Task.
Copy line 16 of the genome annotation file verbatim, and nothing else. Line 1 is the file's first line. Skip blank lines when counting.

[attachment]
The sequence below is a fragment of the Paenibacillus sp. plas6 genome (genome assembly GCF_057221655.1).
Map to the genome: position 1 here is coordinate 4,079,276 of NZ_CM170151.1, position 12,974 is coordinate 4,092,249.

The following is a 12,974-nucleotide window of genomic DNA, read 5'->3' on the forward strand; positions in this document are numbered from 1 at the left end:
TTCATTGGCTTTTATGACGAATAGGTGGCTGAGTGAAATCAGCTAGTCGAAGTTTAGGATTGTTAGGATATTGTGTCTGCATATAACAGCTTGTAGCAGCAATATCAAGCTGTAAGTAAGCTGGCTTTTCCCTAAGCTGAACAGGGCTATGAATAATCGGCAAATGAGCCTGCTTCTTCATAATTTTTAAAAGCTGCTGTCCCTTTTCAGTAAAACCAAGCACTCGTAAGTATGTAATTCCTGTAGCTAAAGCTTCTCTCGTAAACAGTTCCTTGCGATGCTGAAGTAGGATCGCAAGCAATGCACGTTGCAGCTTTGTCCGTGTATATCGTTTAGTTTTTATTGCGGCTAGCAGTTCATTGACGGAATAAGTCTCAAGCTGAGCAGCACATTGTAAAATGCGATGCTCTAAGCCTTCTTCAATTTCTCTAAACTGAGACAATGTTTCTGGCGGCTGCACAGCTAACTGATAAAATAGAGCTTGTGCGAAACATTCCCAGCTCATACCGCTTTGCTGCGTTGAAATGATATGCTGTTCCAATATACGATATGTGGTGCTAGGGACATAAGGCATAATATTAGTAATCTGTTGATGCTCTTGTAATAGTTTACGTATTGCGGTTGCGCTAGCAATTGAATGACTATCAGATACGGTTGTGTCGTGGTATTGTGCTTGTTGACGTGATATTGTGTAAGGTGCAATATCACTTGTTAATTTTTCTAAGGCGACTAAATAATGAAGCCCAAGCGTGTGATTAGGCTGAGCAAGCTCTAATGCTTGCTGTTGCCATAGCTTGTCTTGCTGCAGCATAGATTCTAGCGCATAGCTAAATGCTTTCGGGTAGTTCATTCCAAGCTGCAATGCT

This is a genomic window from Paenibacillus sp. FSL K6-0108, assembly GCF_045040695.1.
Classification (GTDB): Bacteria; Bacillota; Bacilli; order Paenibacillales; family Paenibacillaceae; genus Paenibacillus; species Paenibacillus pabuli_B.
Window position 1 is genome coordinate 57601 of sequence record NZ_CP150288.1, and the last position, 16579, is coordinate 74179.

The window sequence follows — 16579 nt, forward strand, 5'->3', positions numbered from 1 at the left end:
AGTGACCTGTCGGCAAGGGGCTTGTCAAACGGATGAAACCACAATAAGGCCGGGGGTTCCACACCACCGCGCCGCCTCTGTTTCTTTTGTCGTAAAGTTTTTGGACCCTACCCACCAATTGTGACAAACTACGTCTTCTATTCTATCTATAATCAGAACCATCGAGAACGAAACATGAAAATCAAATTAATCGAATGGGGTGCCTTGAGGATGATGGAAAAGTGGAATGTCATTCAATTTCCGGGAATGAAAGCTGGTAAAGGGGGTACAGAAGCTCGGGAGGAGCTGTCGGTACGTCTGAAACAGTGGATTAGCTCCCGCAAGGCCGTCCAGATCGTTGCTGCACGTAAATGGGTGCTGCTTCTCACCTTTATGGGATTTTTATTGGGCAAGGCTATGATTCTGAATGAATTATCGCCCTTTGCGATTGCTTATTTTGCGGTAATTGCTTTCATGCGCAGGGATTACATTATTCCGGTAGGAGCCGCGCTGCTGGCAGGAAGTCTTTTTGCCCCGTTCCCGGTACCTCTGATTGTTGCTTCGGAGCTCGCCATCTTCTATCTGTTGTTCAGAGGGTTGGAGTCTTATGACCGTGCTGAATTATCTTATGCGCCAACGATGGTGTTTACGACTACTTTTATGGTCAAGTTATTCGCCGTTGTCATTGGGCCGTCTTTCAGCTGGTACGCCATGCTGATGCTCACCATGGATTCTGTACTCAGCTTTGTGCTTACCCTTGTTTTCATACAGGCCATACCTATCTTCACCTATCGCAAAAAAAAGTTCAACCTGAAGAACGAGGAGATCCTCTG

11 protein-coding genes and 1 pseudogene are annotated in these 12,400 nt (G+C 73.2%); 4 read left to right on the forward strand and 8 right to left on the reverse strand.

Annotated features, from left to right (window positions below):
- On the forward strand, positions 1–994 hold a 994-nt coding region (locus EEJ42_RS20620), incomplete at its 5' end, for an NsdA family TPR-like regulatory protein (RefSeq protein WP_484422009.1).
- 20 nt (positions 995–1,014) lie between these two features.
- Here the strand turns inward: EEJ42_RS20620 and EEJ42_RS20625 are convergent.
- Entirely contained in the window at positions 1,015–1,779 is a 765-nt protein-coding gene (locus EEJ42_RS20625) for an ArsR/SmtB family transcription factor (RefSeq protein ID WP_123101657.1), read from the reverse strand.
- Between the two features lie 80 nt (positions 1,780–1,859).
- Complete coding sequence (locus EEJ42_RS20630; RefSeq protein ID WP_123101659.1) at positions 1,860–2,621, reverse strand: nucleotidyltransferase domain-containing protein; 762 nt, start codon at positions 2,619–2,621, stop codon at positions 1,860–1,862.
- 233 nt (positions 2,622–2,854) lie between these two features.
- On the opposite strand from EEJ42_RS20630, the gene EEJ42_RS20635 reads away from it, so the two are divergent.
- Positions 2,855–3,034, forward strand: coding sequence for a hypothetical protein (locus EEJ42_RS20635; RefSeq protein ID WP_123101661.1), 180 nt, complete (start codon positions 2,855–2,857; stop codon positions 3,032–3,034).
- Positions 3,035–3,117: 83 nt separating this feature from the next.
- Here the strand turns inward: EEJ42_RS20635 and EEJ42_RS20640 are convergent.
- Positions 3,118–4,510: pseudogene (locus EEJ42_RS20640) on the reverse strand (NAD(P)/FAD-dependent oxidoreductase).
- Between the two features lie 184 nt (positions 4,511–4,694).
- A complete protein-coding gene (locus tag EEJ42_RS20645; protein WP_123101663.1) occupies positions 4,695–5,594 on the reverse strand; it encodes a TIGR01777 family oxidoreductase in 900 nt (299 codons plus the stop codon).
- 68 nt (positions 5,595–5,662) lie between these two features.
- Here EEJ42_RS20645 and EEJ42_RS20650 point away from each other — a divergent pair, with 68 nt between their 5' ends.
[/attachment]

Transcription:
- Between the two features lie 80 nt (positions 1,780–1,859).